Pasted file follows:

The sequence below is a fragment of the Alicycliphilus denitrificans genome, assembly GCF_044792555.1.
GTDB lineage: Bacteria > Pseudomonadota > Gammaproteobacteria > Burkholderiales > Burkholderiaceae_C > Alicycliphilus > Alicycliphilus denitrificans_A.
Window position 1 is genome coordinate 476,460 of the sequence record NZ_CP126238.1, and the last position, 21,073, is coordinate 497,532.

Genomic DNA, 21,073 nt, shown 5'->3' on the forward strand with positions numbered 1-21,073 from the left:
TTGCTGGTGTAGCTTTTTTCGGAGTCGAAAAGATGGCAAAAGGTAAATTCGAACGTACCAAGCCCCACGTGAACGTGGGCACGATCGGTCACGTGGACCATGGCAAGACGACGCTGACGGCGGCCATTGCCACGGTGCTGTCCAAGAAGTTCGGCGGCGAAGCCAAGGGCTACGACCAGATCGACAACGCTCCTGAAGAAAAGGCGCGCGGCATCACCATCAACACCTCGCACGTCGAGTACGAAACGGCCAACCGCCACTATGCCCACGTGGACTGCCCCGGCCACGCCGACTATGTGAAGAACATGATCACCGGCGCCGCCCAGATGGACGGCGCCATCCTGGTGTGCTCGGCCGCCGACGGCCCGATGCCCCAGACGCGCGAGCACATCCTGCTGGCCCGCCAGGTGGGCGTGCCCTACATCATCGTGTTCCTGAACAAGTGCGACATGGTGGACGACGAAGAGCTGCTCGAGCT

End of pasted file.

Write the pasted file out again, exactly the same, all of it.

The sequence below is a fragment of the Alicycliphilus denitrificans genome, assembly GCF_044792555.1.
GTDB lineage: Bacteria > Pseudomonadota > Gammaproteobacteria > Burkholderiales > Burkholderiaceae_C > Alicycliphilus > Alicycliphilus denitrificans_A.
Window position 1 is genome coordinate 476,460 of the sequence record NZ_CP126238.1, and the last position, 21,073, is coordinate 497,532.

Genomic DNA, 21,073 nt, shown 5'->3' on the forward strand with positions numbered 1-21,073 from the left:
TTGCTGGTGTAGCTTTTTTCGGAGTCGAAAAGATGGCAAAAGGTAAATTCGAACGTACCAAGCCCCACGTGAACGTGGGCACGATCGGTCACGTGGACCATGGCAAGACGACGCTGACGGCGGCCATTGCCACGGTGCTGTCCAAGAAGTTCGGCGGCGAAGCCAAGGGCTACGACCAGATCGACAACGCTCCTGAAGAAAAGGCGCGCGGCATCACCATCAACACCTCGCACGTCGAGTACGAAACGGCCAACCGCCACTATGCCCACGTGGACTGCCCCGGCCACGCCGACTATGTGAAGAACATGATCACCGGCGCCGCCCAGATGGACGGCGCCATCCTGGTGTGCTCGGCCGCCGACGGCCCGATGCCCCAGACGCGCGAGCACATCCTGCTGGCCCGCCAGGTGGGCGTGCCCTACATCATCGTGTTCCTGAACAAGTGCGACATGGTGGACGACGAAGAGCTGCTCGAGCT